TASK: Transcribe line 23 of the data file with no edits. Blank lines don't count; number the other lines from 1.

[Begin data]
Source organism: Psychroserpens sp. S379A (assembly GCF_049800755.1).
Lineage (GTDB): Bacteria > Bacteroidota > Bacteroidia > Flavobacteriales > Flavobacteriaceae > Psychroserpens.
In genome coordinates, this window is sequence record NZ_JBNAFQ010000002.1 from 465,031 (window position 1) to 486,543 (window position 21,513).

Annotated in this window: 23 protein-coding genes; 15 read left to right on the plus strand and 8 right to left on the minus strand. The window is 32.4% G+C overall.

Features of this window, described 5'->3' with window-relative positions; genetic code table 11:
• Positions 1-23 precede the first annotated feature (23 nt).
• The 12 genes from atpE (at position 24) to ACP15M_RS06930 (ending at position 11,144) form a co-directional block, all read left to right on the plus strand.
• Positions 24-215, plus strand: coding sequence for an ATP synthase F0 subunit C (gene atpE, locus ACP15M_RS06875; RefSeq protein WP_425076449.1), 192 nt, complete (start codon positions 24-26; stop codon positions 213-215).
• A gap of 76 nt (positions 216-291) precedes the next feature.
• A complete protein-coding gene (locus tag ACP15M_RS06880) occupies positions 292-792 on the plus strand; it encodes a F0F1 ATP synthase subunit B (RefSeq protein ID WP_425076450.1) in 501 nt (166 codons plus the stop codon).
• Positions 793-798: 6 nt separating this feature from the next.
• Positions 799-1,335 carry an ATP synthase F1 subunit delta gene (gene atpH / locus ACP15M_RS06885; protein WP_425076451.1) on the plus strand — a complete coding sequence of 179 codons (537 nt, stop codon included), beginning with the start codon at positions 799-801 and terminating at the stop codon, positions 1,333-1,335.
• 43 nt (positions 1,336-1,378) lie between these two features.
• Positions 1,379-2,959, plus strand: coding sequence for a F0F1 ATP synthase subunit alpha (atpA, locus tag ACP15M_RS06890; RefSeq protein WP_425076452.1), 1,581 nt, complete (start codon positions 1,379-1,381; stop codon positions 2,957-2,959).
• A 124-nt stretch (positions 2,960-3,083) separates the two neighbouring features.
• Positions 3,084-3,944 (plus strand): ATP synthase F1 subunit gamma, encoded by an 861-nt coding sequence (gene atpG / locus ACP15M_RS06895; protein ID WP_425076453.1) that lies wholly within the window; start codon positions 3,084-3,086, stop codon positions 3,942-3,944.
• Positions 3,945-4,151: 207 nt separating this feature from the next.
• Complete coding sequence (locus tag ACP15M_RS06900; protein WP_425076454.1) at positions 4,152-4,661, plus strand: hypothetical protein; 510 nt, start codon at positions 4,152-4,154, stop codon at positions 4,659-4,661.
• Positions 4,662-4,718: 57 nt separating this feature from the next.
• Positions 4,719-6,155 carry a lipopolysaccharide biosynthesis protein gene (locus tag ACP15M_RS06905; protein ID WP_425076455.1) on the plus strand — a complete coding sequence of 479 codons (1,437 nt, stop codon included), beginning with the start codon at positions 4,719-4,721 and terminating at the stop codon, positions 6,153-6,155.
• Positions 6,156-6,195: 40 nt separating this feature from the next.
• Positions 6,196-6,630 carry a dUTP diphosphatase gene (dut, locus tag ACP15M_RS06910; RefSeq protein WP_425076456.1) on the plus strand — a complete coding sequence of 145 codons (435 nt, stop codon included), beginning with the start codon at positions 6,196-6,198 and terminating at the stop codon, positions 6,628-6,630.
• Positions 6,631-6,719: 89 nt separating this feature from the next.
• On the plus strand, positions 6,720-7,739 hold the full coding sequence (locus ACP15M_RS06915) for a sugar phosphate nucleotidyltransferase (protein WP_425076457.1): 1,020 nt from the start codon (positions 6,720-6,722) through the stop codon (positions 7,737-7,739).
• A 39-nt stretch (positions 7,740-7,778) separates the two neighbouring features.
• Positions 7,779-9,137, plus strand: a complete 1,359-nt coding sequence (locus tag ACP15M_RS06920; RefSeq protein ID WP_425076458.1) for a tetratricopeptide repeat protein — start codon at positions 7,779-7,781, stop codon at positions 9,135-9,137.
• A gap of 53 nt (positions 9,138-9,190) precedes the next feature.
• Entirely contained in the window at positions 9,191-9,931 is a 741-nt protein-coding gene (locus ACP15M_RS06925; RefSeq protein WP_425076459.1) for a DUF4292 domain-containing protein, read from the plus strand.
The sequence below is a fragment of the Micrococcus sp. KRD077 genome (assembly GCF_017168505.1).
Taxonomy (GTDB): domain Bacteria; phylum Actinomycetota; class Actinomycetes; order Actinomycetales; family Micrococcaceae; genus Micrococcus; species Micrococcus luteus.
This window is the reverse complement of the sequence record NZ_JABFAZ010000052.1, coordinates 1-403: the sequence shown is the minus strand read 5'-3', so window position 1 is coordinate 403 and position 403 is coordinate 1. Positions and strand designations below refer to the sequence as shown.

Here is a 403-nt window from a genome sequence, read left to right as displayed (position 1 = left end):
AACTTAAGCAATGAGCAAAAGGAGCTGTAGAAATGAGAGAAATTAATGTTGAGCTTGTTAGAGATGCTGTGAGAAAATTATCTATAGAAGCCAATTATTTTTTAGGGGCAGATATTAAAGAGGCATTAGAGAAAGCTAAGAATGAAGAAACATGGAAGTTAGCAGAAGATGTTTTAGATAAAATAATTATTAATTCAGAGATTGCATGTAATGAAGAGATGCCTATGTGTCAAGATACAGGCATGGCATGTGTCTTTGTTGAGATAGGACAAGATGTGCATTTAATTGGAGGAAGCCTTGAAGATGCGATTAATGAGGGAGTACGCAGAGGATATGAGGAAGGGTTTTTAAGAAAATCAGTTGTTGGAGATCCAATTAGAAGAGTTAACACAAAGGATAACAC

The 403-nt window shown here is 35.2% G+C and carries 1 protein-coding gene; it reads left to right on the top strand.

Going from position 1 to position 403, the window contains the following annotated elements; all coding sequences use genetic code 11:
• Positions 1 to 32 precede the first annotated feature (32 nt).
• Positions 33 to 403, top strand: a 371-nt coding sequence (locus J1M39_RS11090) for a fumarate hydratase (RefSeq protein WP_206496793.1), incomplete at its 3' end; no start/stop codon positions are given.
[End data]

• Positions 6,631-6,719: 89 nt separating this feature from the next.